Keeping the big picture in mind is especially important this time of year. It is worth taking a moment to pause during the busy holiday season and think about what matters most. If planning on making a New Year’s resolution for 2021, consider doing it with a twist.
Instead of fixing a weakness or flaw, focus on something you are good at instead. It’s hard to commit to an activity, like dieting, without any pleasure or reinforcement along the way. Think of all the failed diets and lapsed gym memberships from years past. It’s a lot easier to commit to something you’re good at and that comes naturally. If you love art, make a resolution to visit a gallery or museum once a week. If you enjoy reading, join a book club.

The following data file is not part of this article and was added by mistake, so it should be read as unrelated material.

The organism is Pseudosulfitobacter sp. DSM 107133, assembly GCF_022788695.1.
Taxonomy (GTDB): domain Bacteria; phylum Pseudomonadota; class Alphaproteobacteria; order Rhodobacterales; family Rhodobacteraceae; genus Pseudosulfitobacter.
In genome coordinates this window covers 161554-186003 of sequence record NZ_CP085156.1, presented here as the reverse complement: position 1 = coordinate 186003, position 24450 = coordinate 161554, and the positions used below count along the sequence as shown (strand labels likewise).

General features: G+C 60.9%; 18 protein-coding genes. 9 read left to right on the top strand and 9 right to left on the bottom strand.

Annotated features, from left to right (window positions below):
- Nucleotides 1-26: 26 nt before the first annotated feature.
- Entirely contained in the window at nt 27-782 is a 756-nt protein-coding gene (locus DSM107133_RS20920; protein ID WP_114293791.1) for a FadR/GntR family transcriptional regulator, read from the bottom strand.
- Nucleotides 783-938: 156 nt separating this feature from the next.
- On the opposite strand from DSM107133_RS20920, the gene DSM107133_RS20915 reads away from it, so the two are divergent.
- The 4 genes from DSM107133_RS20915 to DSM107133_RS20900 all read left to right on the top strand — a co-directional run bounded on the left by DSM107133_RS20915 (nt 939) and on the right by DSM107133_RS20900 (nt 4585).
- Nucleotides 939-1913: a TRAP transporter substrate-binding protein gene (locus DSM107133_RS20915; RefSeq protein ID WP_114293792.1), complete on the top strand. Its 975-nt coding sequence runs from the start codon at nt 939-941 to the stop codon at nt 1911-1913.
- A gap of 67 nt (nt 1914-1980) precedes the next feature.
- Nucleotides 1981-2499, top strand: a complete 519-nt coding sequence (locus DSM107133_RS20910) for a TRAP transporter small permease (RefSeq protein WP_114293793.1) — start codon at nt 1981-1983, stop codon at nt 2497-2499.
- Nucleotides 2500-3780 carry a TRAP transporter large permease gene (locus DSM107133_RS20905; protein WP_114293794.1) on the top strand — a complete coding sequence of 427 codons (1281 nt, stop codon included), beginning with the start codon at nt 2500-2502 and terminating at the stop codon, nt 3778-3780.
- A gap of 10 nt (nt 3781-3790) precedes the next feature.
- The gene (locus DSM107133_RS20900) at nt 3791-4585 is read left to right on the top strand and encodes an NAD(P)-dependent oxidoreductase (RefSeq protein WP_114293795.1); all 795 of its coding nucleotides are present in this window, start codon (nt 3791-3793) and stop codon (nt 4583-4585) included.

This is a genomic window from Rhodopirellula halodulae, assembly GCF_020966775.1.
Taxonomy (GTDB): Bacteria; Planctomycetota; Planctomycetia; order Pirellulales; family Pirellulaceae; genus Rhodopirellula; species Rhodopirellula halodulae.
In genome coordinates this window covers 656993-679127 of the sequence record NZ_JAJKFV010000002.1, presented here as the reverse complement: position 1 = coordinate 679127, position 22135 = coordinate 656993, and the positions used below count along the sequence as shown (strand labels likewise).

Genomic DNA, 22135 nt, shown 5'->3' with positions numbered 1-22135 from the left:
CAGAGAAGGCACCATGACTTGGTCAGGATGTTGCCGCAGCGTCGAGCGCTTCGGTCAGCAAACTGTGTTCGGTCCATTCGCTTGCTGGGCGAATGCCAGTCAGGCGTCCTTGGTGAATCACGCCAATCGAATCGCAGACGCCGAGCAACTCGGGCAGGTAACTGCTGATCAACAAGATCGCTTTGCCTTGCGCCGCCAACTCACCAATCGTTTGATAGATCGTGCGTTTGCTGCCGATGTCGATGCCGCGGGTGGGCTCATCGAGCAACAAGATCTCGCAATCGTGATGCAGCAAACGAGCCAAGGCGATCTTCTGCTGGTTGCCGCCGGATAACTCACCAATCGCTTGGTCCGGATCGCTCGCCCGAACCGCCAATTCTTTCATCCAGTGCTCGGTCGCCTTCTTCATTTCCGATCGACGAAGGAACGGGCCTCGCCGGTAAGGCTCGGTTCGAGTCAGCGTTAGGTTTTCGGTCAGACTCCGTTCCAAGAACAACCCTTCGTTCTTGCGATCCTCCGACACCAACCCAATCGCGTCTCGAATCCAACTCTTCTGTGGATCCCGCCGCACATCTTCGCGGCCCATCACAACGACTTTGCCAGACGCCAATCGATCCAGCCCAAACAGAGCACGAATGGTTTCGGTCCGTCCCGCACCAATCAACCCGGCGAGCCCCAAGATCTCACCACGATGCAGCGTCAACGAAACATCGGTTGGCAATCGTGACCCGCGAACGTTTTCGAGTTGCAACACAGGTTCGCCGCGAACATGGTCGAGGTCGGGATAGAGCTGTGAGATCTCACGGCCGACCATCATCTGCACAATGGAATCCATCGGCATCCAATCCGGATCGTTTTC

Jonathan Haidt, author, professor, and psychologist, reminds us in his book The Happiness Hypothesis that we don’t have to be good at everything:
Life offers so many chances to use one tool instead of another, and often you can use a strength to get around a weakness.
To identify your strengths take the VIA Survey of Character Strengths. According to the survey, gratitude is my top strength. Instead of making a New Year’s resolution to stop eating chocolate, my plan is to write one thank you letter every week.
I wish you all the best,
Dr. Samantha Boardman